Golf used to bore me more than ironing. And I hate ironing more than I hate long division. I could go on and on with examples of the degree to which I loathe boredom, but came the day I saw the beauty in golf.
It took marrying a golfer. Though we were totally unsuited for each other, he introduced me to a game that, for a brief period in my life, became my passion.
During a getaway at a resort with a golf course, my temporary husband put a putter in my hand, and I understood why commentators always whispered at some point during a tournament, usually when a pro was scoping out a make-it or break-it shot, golf is a head game.
It puts you in competition with yourself. Perhaps all sports do, but golf is the only one I’ve played.
I became obsessed with hitting the ball because I couldn’t. Said husband advised me to keep my eye on the ball in that way he had that got under my skin.
I am, I insisted in that way that got under his skin.
You’re not, he insisted in that way… You know how that goes.
One memorable game took place on my birthday, and I made par for the first time in my life.
It took an extensive and expensive course to learn sandtray to discover how to keep my eye on the ball. Husband was right after all. For a brief time, it seemed golf might save our marriage.
Why did I choose a sand trap as the image for this piece? It’s the last place a golfer wants to end up.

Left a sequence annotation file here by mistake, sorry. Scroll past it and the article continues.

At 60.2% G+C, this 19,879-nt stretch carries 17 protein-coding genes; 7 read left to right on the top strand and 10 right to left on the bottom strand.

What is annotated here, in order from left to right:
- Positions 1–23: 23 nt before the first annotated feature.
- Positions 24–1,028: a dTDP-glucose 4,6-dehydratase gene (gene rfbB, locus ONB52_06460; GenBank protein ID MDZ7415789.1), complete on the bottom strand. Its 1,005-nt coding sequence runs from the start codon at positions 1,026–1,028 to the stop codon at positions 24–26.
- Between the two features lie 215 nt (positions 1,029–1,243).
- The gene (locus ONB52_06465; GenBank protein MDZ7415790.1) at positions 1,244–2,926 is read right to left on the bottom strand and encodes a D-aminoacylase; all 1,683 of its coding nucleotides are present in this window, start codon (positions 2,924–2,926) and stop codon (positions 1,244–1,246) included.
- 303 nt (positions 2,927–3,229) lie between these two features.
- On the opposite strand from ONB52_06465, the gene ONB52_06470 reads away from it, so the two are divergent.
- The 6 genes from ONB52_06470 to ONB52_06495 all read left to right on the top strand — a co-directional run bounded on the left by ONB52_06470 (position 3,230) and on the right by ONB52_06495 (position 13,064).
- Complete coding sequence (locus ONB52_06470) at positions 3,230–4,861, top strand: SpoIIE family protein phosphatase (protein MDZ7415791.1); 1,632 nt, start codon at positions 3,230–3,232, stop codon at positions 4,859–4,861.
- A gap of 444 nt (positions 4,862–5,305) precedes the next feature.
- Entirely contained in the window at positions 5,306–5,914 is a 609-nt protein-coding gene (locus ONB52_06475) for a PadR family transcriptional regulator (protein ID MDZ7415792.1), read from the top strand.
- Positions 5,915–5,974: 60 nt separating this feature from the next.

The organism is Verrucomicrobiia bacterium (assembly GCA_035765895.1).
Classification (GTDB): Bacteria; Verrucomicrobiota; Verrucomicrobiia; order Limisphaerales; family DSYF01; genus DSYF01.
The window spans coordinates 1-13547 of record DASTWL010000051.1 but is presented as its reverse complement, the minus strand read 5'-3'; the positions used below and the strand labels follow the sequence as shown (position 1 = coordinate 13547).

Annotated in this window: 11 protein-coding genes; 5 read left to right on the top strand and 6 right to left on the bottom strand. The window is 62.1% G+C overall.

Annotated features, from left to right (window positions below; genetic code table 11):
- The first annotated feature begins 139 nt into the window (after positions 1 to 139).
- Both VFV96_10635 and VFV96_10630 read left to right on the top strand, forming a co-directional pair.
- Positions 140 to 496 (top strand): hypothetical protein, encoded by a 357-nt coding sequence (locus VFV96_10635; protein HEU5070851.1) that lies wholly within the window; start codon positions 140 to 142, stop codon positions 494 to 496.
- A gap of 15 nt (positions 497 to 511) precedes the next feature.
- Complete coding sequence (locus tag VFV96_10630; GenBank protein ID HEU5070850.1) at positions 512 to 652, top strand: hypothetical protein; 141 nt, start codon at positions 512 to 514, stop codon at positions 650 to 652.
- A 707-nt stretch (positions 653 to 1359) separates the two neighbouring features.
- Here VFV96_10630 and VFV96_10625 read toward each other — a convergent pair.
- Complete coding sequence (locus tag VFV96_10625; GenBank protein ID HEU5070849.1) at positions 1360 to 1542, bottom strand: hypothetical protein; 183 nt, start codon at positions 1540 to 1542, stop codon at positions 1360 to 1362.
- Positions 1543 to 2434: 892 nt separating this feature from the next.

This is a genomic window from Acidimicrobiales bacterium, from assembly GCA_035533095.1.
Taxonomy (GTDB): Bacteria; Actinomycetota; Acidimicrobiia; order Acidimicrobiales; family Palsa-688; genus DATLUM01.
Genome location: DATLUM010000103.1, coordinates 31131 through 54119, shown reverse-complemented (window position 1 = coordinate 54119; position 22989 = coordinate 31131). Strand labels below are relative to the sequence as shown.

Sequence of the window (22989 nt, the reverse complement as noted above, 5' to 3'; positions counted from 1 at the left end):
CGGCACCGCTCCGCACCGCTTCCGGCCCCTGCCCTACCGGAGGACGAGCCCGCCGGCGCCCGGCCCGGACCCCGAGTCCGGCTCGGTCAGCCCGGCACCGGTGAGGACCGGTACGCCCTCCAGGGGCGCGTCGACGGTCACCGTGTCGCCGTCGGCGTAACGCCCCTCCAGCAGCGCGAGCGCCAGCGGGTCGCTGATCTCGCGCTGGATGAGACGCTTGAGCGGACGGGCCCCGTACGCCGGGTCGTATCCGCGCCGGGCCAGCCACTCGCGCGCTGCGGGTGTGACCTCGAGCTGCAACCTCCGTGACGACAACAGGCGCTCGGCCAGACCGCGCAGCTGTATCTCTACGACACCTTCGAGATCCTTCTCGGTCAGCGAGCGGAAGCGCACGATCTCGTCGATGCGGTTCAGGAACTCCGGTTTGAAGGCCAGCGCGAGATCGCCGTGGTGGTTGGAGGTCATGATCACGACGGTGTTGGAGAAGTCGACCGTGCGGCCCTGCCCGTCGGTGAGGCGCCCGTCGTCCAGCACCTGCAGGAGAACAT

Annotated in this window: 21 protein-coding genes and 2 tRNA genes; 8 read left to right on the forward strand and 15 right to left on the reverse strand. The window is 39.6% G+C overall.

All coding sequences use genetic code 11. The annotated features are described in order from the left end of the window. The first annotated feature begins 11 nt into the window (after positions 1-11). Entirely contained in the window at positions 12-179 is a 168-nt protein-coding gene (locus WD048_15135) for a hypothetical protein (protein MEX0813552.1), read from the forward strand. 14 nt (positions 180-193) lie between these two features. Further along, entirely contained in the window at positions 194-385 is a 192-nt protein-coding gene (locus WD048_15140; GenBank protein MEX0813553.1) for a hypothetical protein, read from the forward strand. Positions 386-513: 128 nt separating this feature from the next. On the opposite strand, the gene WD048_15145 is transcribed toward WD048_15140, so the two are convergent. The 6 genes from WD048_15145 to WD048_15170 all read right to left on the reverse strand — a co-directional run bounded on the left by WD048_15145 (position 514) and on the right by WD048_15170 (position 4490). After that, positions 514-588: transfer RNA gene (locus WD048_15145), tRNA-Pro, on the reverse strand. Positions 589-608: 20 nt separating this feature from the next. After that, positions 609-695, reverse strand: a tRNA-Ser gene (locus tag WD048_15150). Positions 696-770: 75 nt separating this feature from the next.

Because one evening–we’d play twilight golf because we lived in brutally hot weather that cooled off in summer evenings–I landed in a bunker.
I was determined to hit that sucker out no matter how many strokes it took. We had the course to ourselves, and hubs went on ahead while I bounced my ball over every square inch of that sand trap.
I think it took twenty-four strokes before I gave up and picked up the ball. What difference did it make? Nobody was watching me. I realized this was my head game, and if I wanted to cry uncle, well, I was making the rules.
My sandtray course was a year off when I would learn how to keep my eye on the ball. That was as exhilarating as learning the second-best thing I’m good at.
Did I go on to become a scratch golfer? My hip gave out around the time the golfer and I divorced. When I moved back to my apartment, I saw a plea for donations of golf equipment for a girl’s school and let them have my beloved clubs.
What’s the point of this story?
Last week I posted that I was starting a 30-day comeback writing challenge.
So, how am I doing?
I’ve already missed a day.
Today I received my second dose of the Moderna vaccine. A significant percentage of people report reactions to the second shot severe enough to put them in bed for a few days.
I needed to prepare for that contingency. I had deadlines to meet before my appointment.
Yesterday, I worked frantically to finish a project for a client, and at the end of the day, with a chapter left to edit, I had no gas left in the tank to write a piece for my challenge.
This morning I had grocery shopping, phone calls, errands, laundry, the last chapter of editing, and my trip to my medical appointment. Upon my return, I saw another challenge day slipping away with nothing published.